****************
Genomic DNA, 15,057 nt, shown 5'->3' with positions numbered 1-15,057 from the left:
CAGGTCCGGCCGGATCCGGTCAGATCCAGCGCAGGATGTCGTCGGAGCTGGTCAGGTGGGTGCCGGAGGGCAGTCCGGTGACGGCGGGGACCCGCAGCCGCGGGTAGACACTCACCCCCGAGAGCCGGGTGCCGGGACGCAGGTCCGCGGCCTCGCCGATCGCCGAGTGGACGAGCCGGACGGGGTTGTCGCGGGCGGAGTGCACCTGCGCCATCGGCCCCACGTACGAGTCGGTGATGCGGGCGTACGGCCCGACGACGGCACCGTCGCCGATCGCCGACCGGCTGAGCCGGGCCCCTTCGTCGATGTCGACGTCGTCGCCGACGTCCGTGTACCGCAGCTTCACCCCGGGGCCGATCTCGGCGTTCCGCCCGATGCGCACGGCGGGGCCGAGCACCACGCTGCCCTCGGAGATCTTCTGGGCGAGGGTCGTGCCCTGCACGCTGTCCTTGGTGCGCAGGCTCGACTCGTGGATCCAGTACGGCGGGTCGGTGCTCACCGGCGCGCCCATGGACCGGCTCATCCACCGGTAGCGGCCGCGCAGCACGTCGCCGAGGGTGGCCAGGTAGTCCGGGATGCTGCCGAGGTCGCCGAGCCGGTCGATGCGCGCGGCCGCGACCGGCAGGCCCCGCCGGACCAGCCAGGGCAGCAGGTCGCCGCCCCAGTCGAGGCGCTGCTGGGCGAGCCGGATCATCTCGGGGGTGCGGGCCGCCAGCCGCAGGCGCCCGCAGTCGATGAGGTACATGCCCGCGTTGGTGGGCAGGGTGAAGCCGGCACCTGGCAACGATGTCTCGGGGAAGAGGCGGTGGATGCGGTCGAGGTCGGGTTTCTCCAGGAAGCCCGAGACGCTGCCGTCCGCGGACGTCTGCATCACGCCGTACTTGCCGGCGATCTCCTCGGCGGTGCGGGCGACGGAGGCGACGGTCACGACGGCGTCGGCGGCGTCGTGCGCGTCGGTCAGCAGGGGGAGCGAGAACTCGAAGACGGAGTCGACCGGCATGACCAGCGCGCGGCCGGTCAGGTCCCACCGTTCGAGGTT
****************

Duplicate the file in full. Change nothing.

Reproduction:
Genomic DNA, 15,057 nt, shown 5'->3' with positions numbered 1-15,057 from the left:
CAGGTCCGGCCGGATCCGGTCAGATCCAGCGCAGGATGTCGTCGGAGCTGGTCAGGTGGGTGCCGGAGGGCAGTCCGGTGACGGCGGGGACCCGCAGCCGCGGGTAGACACTCACCCCCGAGAGCCGGGTGCCGGGACGCAGGTCCGCGGCCTCGCCGATCGCCGAGTGGACGAGCCGGACGGGGTTGTCGCGGGCGGAGTGCACCTGCGCCATCGGCCCCACGTACGAGTCGGTGATGCGGGCGTACGGCCCGACGACGGCACCGTCGCCGATCGCCGACCGGCTGAGCCGGGCCCCTTCGTCGATGTCGACGTCGTCGCCGACGTCCGTGTACCGCAGCTTCACCCCGGGGCCGATCTCGGCGTTCCGCCCGATGCGCACGGCGGGGCCGAGCACCACGCTGCCCTCGGAGATCTTCTGGGCGAGGGTCGTGCCCTGCACGCTGTCCTTGGTGCGCAGGCTCGACTCGTGGATCCAGTACGGCGGGTCGGTGCTCACCGGCGCGCCCATGGACCGGCTCATCCACCGGTAGCGGCCGCGCAGCACGTCGCCGAGGGTGGCCAGGTAGTCCGGGATGCTGCCGAGGTCGCCGAGCCGGTCGATGCGCGCGGCCGCGACCGGCAGGCCCCGCCGGACCAGCCAGGGCAGCAGGTCGCCGCCCCAGTCGAGGCGCTGCTGGGCGAGCCGGATCATCTCGGGGGTGCGGGCCGCCAGCCGCAGGCGCCCGCAGTCGATGAGGTACATGCCCGCGTTGGTGGGCAGGGTGAAGCCGGCACCTGGCAACGATGTCTCGGGGAAGAGGCGGTGGATGCGGTCGAGGTCGGGTTTCTCCAGGAAGCCCGAGACGCTGCCGTCCGCGGACGTCTGCATCACGCCGTACTTGCCGGCGATCTCCTCGGCGGTGCGGGCGACGGAGGCGACGGTCACGACGGCGTCGGCGGCGTCGTGCGCGTCGGTCAGCAGGGGGAGCGAGAACTCGAAGACGGAGTCGACCGGCATGACCAGCGCGCGGCCGGTCAGGTCCCACCGTTCGAGGTT